Could International agreements or laws help head this off? In theory, yes. Tightening international missile and nuclear technology exports would definitely help even if this may not be worked until after a clear disaster. A more optimistic take is that what we need most already exists and should be controlling: In specific, the Geneva Conventions of 1949, the 1977 Additional Protocols, and the U.S. Defense Department’s regulations regarding the conduct of war. These prohibit intentionally targeting civilians, demand efforts to avoid harming innocents, and stipulate that whatever military harm civilians suffer in wars must be proportionate to identifiable military gains.

Properly interpreted, these strictures should make future Hiroshimas illegal. It is unclear, however, if this alone could prevent them. Why? First, what is “proportionate” is in the eye of the beholder. Victors almost always insist their military actions were proportionate; their victims don’t. Second, the public’s taste for vengeance in both large and small states generally grows if the war drags on and becomes ever more bloody. Political leaders ignore this at their own peril and so generally don’t. This helps explain Truman’s decision to drop the first two bombs, and why there are still military legal experts who believe nuclear strikes against cities are legal.

This, then, brings us to the matter of deterrence. Ultimately, leaders are “all in” when it comes to deterring aggression and are quite vocal about their willingness to inflict “unacceptable damage” (that is, killing innocents) to achieve it. Such cold-hearted hard-headedness is not just to be found among the truculent right, but also from sectors of the arms control left that oppose “massive, destabilizing” nuclear “counterforce” targeting of military assets. Their preference: Go to a “deterrence only” strategy that would use far fewer weapons primarily against “the enemy’s economic capacity” (located in or near a relative few, large cities).

We need to let this go. An idea worth revisiting is to agree to stop the nuclear targeting of cities. Political leaders might still want to bomb them. But the prospect of postwar criminal proceedings should focus their minds and do more to deter the worst than any threatening of nuclear mass murder ever could. Other forms of diplomacy would also help. These include tighter nuclear and missile technology export controls. Also needed are restraints that would encourage further development of weaponry designed to make strategic offensive surprise and massive, indiscriminate attacks like Hiroshima an ever more distant memory.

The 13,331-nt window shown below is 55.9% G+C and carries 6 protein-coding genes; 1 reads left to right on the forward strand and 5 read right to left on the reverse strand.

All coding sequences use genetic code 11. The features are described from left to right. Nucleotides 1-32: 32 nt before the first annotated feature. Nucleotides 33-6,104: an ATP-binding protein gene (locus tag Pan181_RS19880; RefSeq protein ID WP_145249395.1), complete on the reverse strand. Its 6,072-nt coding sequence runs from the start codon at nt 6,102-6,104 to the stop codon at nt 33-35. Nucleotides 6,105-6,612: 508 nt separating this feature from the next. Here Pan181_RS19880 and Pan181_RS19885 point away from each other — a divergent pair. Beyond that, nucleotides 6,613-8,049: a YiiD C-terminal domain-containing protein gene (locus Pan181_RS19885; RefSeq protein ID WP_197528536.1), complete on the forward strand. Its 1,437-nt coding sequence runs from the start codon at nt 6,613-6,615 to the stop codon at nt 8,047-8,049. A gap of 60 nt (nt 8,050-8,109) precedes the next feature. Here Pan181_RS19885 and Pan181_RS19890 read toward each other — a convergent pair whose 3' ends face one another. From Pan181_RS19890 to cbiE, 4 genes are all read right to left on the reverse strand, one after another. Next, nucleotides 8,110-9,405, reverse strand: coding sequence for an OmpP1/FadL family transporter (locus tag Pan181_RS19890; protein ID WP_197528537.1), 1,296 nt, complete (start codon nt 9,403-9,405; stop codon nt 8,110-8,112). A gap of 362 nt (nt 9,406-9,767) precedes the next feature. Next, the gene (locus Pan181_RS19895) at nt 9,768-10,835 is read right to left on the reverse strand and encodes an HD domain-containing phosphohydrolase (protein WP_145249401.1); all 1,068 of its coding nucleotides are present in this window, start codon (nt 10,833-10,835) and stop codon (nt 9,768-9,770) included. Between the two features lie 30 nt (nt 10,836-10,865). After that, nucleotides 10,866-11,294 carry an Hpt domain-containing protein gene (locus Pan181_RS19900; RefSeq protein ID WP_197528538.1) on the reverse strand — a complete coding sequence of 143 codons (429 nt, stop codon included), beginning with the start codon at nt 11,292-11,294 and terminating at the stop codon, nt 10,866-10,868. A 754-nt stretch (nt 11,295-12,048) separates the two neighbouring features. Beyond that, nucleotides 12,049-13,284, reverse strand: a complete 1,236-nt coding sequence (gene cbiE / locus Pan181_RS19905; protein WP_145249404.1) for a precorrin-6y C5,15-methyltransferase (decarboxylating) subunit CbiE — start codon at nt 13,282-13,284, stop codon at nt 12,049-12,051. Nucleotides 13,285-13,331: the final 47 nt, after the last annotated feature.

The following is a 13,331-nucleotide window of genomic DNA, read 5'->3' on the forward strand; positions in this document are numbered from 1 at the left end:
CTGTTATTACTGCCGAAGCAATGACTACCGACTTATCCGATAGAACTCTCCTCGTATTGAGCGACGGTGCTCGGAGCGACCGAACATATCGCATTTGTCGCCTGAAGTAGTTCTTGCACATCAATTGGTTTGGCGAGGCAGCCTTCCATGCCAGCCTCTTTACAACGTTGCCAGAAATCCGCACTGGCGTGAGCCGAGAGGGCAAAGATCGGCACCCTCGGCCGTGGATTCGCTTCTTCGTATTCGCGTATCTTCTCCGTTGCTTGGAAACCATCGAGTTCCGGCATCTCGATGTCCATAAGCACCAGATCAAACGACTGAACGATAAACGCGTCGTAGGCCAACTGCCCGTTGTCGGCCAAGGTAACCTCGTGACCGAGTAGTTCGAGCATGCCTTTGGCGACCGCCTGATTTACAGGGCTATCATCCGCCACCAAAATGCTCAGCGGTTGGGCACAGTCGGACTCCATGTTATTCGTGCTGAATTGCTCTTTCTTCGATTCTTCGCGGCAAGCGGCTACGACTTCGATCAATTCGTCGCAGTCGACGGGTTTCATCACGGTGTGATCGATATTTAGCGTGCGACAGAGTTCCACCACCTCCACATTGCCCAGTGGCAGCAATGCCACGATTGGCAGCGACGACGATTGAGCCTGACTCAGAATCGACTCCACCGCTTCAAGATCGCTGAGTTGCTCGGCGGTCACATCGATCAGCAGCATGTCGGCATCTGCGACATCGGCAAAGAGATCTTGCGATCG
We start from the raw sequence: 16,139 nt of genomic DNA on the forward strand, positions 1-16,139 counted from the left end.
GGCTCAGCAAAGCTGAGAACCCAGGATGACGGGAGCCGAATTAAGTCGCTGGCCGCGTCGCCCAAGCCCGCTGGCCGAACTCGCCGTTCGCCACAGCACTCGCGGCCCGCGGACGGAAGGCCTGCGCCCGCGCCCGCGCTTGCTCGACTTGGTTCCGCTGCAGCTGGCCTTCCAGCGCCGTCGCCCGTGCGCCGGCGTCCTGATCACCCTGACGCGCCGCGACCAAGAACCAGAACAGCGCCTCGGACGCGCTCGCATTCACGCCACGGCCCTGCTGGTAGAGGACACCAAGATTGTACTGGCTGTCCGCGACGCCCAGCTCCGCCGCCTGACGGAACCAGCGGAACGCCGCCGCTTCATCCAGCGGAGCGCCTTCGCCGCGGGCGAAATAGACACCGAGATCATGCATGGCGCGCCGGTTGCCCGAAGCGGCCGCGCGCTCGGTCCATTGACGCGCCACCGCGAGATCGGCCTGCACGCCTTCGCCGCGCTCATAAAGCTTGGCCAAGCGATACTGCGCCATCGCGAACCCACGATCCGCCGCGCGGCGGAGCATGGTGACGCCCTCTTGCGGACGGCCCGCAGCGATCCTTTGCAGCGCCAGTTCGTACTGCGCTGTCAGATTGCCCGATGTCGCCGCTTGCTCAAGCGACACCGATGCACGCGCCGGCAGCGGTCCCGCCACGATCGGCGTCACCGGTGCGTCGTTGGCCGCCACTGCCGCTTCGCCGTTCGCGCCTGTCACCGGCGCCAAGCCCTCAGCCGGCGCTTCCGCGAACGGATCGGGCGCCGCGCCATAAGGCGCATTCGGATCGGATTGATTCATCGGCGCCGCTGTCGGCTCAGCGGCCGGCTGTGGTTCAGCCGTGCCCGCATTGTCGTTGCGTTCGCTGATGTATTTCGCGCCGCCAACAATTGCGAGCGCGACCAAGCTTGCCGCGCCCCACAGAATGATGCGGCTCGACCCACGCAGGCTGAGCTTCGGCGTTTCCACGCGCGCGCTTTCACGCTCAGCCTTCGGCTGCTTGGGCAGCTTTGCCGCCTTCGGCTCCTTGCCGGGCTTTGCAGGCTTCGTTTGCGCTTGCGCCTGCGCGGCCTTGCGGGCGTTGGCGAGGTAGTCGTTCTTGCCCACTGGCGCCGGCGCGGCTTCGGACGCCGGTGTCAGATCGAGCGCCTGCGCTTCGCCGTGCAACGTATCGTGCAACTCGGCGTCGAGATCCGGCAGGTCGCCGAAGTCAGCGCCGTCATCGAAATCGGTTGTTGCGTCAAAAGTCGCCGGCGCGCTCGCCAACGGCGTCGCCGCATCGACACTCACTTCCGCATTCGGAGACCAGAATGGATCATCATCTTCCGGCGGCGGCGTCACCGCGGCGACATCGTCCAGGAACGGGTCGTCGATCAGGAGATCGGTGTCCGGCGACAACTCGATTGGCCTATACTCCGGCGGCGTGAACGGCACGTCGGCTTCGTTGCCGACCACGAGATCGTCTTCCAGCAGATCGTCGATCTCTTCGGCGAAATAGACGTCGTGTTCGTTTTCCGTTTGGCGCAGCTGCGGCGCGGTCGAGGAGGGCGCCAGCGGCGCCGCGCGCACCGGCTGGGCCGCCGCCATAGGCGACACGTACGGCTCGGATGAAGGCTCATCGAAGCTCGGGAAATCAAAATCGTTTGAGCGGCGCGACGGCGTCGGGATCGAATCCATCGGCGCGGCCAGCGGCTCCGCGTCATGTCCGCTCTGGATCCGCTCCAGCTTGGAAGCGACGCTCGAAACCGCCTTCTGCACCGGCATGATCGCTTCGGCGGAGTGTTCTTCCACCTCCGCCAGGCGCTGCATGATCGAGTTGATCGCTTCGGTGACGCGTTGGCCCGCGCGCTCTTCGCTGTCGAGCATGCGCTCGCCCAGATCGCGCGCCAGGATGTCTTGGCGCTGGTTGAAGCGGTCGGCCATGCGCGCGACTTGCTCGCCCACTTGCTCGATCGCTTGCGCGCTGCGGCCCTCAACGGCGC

The Shi’a Horn Stands By Lebanon (Daniel 8:8)

Ayatollah Khamenei: Iran Stands by Lebanon – Politics news – Tasnim News Agency

Tasnim News Agency

In a message published by the Leader’s Twitter account on Wednesday, Ayatollah Khamenei expressed sympathy with the people of Lebanon over deaths and injuries in the huge explosion.

We sympathize with the dear citizens of Lebanon and stand by them in the painful tragedy of the explosion in Beirut port, which killed and injured a large number of people and caused severe damage. Patience in the face of this tragedy will be a golden page in Lebanon’s honor,” the Leader said.

Lebanon’s president has declared a two-week state of emergency following the massive explosion in Beirut that has killed at least 135 people and injured 5,000 others.

The explosion on Tuesday sent shockwaves across the city, causing widespread damage even on the outskirts of the capital.

The cause of the explosion was not immediately clear. Officials linked the blast to hundreds of tons of confiscated ammonium nitrate that were being stored in a warehouse at the port for six years.

The explosion has also destroyed Lebanon’s silos that contain the national grain reserve. Lebanon imports up to 80 percent of its food needs and is particularly reliant on imported soft wheat to make Arabic flatbread. About 85 per cent of the country’s cereals were reportedly stored in the facility.

The Threat of Nuclear War Continues to Grow (Revelation 16)

The New Nuclear Dawn Threat of Atomic Weapons Grows as U.S., Russia and China Renew Arms Race

Seventy-five years after the dropping of the first atomic bomb in Hiroshima, one nuclear non-proliferation after the other is lapsing. A new arms race is already taking shape between Russia, the United States and China.The testing of a nuclear bomb in the Nevada desert

Foto: The LIFE Picture Collection / Getty Images

It’s not very difficult for an industrialized country to build a nuclear bomb. The technology is already available, and it’s astonishing that more countries haven’t done it so far.

The veto powers on the United Nations Security Council – the United States, Russia, China, France and Britain – all have nuclear weapons, as do Israel, India and Pakistan. Beyond that, there’s North Korea and perhaps also soon Iran.

Many worry that the proliferation of nuclear weapons could spin out of control. But those worries apparently don’t go deep enough. Fears of nuclear war more or less disappeared after the Cold War and they haven’t returned since. The nuclear weapons of the world’s major powers seem to be in a state of slumber deep within their silos, like mythical creatures from a distant past. That impression, however, is deceptive.

In recent years, one disarmament treaty after the other has been dismantled, including the nuclear deal with Iran, the INF treaty banning land-based, medium-range weapons, the Open Skies Treaty, which guarantees countries mutual reconnaissance flights – all terminated by U.S. President Donald Trump. The New START treaty on strategically offensive weapons is also about to expire.